Teaching the NBA Prospect

by | Oct 13, 2015 | Poetry

In a town like this they show the games
on movie theater screens, where I watch
a 20-foot tall version of the already tall
small forward from my 12:00 class
sink a three to tie it. I cheer, spill
my popcorn, forget that he has not yet
turned in his second essay

but he’s projected to go first round
in this year’s NBA draft, meaning
he’s staring down $2,288,200 and I’m
asking him to care about a Literacy narrative.
Who can blame him about the essay, with this
high-stakes conference game slipping away
with 2:20 left and no fouls to give?

And who can blame him if he doesn’t
show up tomorrow? His classmates
and his teacher and most of the citizens
of the town where he lives now watch
as our Legendary Head Coach smacks
his ass and shouts a resounding WHAT

after a stupid foul. They lose. We walk home.
The theater empties quietly. We can hear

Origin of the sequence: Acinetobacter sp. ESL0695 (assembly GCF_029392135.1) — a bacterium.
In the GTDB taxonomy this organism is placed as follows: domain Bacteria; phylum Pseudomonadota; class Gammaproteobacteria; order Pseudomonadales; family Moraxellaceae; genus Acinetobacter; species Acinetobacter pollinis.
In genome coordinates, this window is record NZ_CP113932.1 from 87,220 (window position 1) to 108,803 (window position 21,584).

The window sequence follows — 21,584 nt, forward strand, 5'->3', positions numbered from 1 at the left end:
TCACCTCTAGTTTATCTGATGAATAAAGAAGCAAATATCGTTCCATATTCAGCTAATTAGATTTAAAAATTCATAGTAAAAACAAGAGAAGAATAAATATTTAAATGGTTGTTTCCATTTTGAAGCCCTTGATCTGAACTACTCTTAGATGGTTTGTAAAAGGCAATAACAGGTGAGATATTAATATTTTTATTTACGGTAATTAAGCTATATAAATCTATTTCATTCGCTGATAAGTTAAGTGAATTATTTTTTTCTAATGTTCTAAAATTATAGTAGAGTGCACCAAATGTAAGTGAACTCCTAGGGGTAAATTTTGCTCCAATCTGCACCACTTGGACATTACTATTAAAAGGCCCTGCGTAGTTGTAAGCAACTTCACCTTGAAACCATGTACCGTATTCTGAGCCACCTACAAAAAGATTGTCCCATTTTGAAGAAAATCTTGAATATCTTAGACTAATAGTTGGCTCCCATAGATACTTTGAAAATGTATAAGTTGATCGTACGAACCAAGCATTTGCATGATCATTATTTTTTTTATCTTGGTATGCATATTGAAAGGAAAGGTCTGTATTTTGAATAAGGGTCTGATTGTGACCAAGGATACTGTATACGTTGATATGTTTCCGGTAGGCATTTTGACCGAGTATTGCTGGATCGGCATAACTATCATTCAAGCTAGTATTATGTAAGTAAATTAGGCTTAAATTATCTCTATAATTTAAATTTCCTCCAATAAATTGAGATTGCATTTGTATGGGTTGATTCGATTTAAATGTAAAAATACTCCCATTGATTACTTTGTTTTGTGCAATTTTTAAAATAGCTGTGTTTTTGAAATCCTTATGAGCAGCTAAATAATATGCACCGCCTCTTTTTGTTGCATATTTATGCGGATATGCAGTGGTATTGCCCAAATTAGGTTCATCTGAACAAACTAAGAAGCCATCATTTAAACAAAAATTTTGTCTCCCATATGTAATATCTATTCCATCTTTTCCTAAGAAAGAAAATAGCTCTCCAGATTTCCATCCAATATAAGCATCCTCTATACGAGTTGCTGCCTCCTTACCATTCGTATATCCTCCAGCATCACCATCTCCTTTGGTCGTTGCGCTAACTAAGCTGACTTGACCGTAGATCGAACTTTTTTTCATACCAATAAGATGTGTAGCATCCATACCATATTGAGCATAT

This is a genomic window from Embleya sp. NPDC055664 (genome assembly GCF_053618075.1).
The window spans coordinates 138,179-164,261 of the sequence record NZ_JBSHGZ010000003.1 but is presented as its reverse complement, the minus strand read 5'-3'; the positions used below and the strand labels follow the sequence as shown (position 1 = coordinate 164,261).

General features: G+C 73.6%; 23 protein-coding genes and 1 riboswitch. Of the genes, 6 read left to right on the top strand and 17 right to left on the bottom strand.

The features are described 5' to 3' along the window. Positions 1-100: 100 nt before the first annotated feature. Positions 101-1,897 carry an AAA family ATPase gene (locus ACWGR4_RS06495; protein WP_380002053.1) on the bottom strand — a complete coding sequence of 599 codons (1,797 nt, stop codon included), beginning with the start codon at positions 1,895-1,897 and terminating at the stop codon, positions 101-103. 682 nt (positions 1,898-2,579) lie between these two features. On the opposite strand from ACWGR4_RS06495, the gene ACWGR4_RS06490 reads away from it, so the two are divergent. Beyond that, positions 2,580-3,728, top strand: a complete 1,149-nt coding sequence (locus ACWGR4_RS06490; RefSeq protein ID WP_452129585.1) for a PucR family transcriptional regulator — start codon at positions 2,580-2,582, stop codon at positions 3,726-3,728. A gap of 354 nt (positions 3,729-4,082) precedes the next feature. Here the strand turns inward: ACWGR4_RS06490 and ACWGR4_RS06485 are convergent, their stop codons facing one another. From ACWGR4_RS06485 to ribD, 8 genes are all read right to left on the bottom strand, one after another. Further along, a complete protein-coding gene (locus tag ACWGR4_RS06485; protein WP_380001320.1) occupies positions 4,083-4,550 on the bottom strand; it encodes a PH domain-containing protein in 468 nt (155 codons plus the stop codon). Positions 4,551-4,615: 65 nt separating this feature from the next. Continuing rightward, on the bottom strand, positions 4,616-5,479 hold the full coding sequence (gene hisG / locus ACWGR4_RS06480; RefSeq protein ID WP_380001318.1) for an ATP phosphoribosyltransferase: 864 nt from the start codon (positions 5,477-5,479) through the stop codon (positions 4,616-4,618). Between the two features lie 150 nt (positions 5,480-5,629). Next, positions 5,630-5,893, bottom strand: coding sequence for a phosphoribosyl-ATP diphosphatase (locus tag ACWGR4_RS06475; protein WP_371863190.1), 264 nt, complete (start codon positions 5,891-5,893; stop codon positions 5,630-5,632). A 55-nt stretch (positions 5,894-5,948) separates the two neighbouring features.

the traffic lights change. Not only do these
dejected townies know my student’s name,
they curse it under their breath. My wife
asks if I’m okay while I try to not be
the guy-who-withdrawals-because-of-sports.

At least when Lebron James makes me
a bad husband, I don’t have to
teach him about thesis statements.



Photo: LeBron James by Keith Allison

About The Author

Danny Caine

Danny Caine’s poems have appeared in Midwestern Gothic, Hobart, New Ohio Review, and other places. He’s a regular book reviewer for The Los Angeles Review and he’s co-editor of Beecher’s Magazine. Hailing from Cleveland, he now lives in Lawrence, Kansas where he works at the Raven Bookstore. More information at dannycaine.com.